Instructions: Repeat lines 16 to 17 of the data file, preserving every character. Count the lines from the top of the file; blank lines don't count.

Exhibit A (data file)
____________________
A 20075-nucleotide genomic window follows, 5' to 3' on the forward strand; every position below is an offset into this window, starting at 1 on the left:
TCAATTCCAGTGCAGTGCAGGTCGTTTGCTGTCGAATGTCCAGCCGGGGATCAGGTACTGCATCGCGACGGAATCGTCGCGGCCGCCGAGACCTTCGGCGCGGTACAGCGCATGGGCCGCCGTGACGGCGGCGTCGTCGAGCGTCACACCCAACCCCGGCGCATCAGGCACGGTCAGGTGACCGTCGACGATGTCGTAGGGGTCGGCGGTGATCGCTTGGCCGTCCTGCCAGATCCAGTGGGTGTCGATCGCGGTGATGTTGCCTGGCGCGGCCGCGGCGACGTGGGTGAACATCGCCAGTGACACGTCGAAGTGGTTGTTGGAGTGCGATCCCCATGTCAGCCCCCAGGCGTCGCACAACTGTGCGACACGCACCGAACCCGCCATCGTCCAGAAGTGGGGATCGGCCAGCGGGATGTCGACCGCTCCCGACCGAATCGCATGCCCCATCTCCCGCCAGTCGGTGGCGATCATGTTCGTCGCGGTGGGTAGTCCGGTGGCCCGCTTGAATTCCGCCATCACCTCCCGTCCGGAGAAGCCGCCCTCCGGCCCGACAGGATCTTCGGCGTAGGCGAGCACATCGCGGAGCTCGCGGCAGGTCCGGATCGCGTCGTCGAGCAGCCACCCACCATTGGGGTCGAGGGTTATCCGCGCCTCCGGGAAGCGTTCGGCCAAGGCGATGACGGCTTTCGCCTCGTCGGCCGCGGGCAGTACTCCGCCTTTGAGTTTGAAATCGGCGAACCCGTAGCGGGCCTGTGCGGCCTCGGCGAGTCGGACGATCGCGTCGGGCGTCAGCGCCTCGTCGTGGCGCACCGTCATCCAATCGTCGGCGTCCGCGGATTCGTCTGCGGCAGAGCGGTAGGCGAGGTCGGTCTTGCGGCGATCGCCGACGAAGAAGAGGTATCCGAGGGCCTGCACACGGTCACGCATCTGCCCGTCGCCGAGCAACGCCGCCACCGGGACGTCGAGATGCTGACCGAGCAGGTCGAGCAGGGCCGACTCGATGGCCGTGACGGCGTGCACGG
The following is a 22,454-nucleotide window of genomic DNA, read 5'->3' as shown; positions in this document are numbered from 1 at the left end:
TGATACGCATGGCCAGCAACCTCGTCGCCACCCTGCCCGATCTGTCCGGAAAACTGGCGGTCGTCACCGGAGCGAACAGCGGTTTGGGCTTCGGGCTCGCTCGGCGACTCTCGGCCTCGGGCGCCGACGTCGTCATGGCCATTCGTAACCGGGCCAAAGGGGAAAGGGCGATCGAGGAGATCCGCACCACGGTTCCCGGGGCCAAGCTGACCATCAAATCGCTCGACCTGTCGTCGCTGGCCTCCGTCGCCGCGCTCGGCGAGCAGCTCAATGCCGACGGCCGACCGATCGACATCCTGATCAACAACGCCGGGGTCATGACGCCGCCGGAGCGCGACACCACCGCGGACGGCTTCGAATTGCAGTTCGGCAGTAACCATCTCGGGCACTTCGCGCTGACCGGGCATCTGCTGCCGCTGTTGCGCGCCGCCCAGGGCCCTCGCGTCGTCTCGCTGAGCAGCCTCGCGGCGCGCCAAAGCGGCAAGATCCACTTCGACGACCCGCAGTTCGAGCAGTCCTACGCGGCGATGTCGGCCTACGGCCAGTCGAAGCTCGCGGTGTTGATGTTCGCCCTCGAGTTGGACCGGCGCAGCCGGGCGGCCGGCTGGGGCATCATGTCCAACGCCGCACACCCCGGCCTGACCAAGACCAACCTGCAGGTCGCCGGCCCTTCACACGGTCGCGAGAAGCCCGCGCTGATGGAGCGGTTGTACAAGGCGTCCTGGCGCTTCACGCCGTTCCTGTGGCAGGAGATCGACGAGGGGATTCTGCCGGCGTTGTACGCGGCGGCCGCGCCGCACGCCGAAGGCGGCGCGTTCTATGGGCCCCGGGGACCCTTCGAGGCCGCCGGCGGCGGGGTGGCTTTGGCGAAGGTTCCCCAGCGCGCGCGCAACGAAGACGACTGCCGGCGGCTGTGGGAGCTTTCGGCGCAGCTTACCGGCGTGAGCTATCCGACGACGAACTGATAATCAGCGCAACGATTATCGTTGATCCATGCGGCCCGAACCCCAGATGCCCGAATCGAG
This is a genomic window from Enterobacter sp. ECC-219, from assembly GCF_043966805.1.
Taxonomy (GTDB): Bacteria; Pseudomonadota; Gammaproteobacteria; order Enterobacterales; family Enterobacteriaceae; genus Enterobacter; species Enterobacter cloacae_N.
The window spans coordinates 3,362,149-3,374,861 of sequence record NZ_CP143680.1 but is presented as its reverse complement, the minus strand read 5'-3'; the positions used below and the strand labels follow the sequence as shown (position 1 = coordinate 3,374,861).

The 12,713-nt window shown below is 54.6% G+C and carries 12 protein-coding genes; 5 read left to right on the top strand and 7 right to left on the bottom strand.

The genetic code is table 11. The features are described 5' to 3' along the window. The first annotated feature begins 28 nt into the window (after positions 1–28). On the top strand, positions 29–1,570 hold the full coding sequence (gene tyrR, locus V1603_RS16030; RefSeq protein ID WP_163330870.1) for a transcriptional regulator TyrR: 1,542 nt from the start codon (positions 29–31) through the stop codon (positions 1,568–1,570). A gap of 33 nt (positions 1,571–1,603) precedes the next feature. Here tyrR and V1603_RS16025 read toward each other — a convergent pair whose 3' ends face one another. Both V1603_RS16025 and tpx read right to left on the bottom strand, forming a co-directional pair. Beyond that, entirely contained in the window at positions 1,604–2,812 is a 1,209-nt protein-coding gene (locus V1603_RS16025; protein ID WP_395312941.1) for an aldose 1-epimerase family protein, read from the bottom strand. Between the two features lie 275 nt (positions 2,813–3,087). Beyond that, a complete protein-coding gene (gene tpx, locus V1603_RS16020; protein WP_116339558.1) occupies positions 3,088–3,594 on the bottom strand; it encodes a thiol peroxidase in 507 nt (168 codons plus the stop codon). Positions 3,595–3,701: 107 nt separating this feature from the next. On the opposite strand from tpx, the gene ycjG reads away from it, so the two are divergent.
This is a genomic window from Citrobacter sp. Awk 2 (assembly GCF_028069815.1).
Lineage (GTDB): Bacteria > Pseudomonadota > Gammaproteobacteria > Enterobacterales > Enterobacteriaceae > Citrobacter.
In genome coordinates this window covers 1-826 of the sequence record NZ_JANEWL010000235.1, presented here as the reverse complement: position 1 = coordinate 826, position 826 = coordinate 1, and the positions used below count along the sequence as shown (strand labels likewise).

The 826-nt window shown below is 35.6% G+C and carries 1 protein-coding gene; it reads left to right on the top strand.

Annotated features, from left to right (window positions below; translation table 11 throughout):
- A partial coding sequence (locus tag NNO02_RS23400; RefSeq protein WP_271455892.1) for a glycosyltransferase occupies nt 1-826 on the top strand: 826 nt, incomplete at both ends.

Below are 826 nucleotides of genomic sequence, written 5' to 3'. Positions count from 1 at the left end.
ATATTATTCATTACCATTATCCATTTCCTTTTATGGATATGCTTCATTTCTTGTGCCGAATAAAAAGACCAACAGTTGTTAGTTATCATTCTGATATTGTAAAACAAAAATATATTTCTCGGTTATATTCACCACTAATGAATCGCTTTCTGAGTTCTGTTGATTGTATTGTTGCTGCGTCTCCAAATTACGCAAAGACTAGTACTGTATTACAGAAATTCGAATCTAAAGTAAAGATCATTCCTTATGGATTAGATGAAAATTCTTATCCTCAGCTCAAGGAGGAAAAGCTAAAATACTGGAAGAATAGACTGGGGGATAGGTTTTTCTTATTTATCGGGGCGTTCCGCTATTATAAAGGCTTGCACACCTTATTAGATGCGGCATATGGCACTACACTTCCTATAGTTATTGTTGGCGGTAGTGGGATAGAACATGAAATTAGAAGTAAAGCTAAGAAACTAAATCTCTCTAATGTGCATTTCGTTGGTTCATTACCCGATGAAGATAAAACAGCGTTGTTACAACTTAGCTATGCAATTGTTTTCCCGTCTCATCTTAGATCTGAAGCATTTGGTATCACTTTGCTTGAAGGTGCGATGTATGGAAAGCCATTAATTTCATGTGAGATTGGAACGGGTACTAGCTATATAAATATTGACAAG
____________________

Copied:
Below are 826 nucleotides of genomic sequence, written 5' to 3'. Positions count from 1 at the left end.
ATATTATTCATTACCATTATCCATTTCCTTTTATGGATATGCTTCATTTCTTGTGCCGAATAAAAAGACCAACAGTTGTTAGTTATCATTCTGATATTGTAAAACAAAAATATATTTCTCGGTTATATTCACCACTAATGAATCGCTTTCTGAGTTCTGTTGATTGTATTGTTGCTGCGTCTCCAAATTACGCAAAGACTAGTACTGTATTACAGAAATTCGAATCTAAAGTAAAGATCATTCCTTATGGATTAGATGAAAATTCTTATCCTCAGCTCAAGGAGGAAAAGCTAAAATACTGGAAGAATAGACTGGGGGATAGGTTTTTCTTATTTATCGGGGCGTTCCGCTATTATAAAGGCTTGCACACCTTATTAGATGCGGCATATGGCACTACACTTCCTATAGTTATTGTTGGCGGTAGTGGGATAGAACATGAAATTAGAAGTAAAGCTAAGAAACTAAATCTCTCTAATGTGCATTTCGTTGGTTCATTACCCGATGAAGATAAAACAGCGTTGTTACAACTTAGCTATGCAATTGTTTTCCCGTCTCATCTTAGATCTGAAGCATTTGGTATCACTTTGCTTGAAGGTGCGATGTATGGAAAGCCATTAATTTCATGTGAGATTGGAACGGGTACTAGCTATATAAATATTGACAAG